Movie a Day Blog is a fan of British filmmaker Matthew Vaughn, despite his excesses in violent gore. He possesses one of the darkest senses of humor around, as evidenced by his directorial resume: LAYER CAKE (2010), KICK ASS (2010) and X-MEN: FIRST CLASS (2011).
Both his virtues and his defects are on ample display in KINGSMAN: THE SECRET SERVICE (2015, Theatrical), a mostly entertaining James Bond ripoff, based on a popular comic book and given the Vaughn treatment to the max.
That means Colin Firth and his young protege (the ascension story is so familiar as to need to recap) leave innumerable bodies in awkward depictions of death; in one horrific scene, Firth lays waste to an entire congregation of worshipers. (They’re supposed to be racists, so in Vaughn’s Old Testament world, that’s sufficient reason for their individually bloody deaths).
KINGSMAN had a great trailer, and the tone of insouciant technological and intellectual superiority that is supposed to characterize the secret organization that Firth proudly belongs to and to which he recruits Taron Egerton (maybe the best thing about the movie) prevails in the film as a whole, not a common occurrence in the big-budget action film.
Furth and Egerton are part of a complicated effort to stop the mad-scientist machinations of a lisping Samuel Jackson (who never wears the same baseball hat twice in the film). His scheme is actually pretty clever: offer free Internet and mobile phone service to everyone in the world, and then fry their brains by sending out one bad-ass signal simultaneously all around the globe.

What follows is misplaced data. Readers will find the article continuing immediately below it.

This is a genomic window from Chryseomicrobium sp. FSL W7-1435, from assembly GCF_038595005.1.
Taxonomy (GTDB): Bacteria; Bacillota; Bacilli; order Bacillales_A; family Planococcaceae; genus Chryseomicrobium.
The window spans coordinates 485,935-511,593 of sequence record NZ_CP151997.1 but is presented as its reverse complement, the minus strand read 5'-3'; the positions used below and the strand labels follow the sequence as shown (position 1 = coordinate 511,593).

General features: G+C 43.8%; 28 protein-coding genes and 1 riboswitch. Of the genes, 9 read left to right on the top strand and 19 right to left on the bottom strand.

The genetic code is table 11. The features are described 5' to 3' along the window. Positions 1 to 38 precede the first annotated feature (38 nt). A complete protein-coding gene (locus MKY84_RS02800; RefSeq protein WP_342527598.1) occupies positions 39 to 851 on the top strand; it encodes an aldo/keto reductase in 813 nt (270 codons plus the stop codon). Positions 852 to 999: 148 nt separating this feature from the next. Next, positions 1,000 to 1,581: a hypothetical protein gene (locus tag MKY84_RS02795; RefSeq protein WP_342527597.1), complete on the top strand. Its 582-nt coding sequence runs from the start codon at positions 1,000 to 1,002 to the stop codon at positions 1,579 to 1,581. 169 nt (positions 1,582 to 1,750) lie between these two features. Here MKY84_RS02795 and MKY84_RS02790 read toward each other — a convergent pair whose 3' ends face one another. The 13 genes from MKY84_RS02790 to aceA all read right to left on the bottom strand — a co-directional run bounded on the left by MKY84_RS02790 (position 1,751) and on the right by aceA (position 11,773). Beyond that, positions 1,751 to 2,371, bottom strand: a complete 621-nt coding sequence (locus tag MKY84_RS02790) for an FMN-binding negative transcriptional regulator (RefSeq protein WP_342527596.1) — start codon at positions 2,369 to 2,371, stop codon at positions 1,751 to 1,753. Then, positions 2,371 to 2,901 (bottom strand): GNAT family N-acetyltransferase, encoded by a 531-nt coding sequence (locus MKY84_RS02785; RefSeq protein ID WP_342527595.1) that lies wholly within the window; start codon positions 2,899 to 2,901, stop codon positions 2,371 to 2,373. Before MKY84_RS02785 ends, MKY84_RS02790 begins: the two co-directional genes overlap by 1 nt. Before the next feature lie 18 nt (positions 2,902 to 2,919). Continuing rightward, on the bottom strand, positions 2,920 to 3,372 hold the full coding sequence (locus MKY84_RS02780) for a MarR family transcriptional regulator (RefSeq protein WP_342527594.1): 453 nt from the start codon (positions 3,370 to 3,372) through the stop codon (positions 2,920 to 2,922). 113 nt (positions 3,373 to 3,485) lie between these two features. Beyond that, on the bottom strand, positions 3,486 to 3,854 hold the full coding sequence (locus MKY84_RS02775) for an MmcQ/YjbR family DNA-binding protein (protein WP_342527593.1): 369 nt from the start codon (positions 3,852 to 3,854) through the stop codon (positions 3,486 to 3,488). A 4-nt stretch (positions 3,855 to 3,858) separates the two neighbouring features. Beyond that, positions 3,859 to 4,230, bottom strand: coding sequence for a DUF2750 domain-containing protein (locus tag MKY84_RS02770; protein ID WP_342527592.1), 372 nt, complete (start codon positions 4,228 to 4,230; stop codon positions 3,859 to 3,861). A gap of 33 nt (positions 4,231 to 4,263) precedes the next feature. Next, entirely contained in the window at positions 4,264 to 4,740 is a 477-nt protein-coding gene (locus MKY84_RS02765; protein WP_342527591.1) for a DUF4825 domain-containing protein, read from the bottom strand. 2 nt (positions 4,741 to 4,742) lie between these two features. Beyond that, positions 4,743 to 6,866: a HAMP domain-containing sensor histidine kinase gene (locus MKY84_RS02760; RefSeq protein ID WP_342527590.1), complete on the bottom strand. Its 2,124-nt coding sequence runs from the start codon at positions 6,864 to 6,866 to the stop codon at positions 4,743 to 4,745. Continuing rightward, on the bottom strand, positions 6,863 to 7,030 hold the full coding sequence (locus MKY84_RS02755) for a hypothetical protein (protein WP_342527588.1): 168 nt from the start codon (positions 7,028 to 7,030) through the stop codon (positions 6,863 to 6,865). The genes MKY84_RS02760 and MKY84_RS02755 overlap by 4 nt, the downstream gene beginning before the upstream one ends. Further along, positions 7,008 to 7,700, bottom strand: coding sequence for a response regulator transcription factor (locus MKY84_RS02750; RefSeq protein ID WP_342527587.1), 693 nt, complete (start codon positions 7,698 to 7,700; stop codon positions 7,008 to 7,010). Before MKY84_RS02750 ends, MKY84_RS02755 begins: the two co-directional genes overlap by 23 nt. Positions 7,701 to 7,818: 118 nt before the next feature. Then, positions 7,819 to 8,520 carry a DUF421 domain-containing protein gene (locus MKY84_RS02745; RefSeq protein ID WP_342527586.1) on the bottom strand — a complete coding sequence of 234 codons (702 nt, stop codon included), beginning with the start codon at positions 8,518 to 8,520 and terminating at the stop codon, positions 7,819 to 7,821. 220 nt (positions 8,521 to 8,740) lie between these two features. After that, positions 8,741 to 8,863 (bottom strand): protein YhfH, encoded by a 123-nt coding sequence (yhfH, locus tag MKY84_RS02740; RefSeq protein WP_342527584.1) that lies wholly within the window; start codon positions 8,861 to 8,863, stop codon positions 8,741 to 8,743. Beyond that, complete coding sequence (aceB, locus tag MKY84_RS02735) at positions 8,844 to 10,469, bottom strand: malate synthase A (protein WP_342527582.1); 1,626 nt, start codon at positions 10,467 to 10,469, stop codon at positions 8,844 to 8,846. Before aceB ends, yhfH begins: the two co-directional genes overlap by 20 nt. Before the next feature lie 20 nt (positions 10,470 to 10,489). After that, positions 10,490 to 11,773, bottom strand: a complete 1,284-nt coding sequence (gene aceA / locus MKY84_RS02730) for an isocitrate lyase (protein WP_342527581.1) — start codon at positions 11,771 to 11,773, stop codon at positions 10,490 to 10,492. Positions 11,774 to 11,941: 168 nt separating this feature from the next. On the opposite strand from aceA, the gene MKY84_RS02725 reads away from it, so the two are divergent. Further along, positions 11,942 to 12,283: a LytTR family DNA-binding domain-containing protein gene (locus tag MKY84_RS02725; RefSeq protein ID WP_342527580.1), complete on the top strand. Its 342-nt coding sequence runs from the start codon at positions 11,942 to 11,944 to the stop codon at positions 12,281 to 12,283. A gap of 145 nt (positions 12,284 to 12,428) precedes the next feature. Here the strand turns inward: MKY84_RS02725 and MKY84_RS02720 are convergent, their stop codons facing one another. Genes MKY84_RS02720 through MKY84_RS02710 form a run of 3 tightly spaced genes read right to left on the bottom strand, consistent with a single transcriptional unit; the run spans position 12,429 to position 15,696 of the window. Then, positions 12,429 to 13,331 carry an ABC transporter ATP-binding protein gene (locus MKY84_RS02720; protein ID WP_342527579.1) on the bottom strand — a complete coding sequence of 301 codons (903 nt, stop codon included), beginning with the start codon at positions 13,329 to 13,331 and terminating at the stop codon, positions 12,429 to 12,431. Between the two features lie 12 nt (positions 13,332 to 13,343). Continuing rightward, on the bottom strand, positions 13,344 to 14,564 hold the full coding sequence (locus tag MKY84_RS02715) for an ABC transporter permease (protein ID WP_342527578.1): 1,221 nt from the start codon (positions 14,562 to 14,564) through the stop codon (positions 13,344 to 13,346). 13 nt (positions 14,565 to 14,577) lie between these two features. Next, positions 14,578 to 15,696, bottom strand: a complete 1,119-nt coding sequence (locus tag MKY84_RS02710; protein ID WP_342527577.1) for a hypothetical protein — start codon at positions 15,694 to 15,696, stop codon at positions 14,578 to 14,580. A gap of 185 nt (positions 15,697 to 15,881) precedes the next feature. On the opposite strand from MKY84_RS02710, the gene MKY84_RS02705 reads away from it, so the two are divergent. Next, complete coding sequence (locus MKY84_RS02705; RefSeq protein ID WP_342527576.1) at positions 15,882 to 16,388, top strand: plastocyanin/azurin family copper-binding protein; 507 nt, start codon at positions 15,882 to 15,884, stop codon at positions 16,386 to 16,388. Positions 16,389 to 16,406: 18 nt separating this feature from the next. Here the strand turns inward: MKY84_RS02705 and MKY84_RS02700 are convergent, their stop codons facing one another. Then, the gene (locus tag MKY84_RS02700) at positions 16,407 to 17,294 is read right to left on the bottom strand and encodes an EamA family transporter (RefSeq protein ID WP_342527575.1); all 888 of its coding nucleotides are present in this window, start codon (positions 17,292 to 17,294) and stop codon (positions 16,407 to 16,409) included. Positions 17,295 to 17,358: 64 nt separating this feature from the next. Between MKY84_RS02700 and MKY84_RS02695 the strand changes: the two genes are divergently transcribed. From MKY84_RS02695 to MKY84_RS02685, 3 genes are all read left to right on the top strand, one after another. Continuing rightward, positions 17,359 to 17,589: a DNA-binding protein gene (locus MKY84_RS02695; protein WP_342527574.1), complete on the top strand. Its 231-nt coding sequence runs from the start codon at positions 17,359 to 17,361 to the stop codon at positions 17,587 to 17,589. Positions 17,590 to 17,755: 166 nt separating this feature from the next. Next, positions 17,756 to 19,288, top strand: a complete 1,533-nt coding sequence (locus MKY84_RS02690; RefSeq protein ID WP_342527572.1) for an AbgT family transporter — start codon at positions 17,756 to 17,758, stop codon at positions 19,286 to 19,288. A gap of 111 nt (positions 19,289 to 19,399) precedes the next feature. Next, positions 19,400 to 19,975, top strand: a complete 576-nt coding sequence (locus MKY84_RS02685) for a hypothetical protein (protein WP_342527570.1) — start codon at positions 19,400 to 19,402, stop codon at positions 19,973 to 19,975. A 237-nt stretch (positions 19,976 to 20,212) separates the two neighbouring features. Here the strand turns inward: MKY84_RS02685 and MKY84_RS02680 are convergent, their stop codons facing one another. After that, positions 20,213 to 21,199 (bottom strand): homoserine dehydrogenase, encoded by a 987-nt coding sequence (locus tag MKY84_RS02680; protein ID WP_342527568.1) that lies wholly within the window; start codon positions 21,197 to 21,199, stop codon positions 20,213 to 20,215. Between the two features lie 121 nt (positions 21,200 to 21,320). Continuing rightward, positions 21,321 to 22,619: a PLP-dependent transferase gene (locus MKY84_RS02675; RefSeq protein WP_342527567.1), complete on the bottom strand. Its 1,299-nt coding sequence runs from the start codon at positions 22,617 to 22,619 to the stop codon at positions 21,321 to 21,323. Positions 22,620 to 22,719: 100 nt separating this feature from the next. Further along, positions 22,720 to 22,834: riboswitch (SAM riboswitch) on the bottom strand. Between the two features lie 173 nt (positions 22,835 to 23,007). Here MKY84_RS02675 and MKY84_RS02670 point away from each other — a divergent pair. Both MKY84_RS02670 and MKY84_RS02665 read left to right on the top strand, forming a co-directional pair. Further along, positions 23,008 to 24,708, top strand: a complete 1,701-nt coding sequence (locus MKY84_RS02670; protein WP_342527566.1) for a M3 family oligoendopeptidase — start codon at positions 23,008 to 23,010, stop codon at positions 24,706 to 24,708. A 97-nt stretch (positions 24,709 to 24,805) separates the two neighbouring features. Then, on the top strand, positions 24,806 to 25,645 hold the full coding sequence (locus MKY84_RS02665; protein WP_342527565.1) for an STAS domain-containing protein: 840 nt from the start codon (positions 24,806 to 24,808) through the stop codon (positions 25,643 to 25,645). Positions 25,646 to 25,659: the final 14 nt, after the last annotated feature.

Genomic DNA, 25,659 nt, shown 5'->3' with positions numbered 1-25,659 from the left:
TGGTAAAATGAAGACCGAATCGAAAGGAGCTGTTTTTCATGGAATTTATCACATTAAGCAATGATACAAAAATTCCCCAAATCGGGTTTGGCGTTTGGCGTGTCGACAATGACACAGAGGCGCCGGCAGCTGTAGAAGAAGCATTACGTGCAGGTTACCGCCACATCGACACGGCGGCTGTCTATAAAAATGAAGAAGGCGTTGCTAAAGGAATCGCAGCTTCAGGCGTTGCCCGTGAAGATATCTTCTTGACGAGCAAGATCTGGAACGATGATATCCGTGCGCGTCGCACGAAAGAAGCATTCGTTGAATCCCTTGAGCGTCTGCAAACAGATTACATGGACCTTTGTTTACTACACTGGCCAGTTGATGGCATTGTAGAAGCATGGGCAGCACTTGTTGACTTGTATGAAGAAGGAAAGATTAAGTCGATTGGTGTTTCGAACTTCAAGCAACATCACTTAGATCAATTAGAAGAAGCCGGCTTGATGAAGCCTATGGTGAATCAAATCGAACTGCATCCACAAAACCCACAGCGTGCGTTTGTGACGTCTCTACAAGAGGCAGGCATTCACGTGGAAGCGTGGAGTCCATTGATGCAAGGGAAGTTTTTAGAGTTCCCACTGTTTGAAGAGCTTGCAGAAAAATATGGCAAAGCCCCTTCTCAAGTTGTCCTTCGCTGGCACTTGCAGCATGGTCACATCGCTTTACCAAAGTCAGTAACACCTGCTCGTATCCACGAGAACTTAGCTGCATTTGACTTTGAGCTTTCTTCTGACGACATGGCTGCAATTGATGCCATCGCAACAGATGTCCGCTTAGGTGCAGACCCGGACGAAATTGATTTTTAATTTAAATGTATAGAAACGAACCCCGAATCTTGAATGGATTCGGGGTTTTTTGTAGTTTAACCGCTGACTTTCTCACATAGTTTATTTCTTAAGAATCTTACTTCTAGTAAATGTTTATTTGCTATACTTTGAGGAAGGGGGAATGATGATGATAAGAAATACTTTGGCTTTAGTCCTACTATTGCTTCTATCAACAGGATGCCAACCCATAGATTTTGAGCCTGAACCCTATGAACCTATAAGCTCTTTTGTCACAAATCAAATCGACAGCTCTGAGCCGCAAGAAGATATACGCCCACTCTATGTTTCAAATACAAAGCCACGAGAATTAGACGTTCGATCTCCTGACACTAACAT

Luckily for the Kingsmen, the gadget designer for the Bond series must have had some vacation time accrued; they are kept more than adequately supplied with the latest technology for fighting crime and wowing audiences.
It’s all used to gory effect in the many spectacularly-staged fight sequences, first dominated by Furth, and then by Egerton, who proves smooth and winning in his first real movie role. He has Young Leading Man written all over his boyish and engaging face, and given the unexpected plot turn in this first KINGSMAN film, he’ll undoubtedly be back in the sequel.
Vaughn, who co-wrote the script with Jane Goldman (it’s the fourth one they’ve done together), has filmic bravado to spare, and I found KINGSMAN to be stylish, funny and sometimes unanticipated, but with a sour aftertaste due to the incessant commingling of extreme violence and sharp humor.
This is the generational trend of where big-screen humor is going, with the exception of Wes Anderson and his ilk: pain and punchlines are inseparable companions these days in mass-appeal comedies; even the Melissa McCarthy working-girl movies often involve physical abuse of her ample frame.
KINGSMAN gets caught up in the usual supervillain meets superhero trope that so dominates contemporary cinema, so the end of the film isn’t nearly as much fun as the beginning, although the scene where a ballroom full of heads explode like the Chinese Olympics fireworks display is a show-stopper.
Vaughn’s gleeful embrace of a violence-driven, propulsive narrative pays off, and KINGSMAN is one of the few recent two-hour plus movies to feel reasonable paced, and not dragged out for a director’s ego.
I know this in-your-face storytelling approach is not to everyone’s taste, but these kinds of movie ( I loved the original KICK ASS) are one of my guilty pleasures, and I’m done apologizing for it. So there.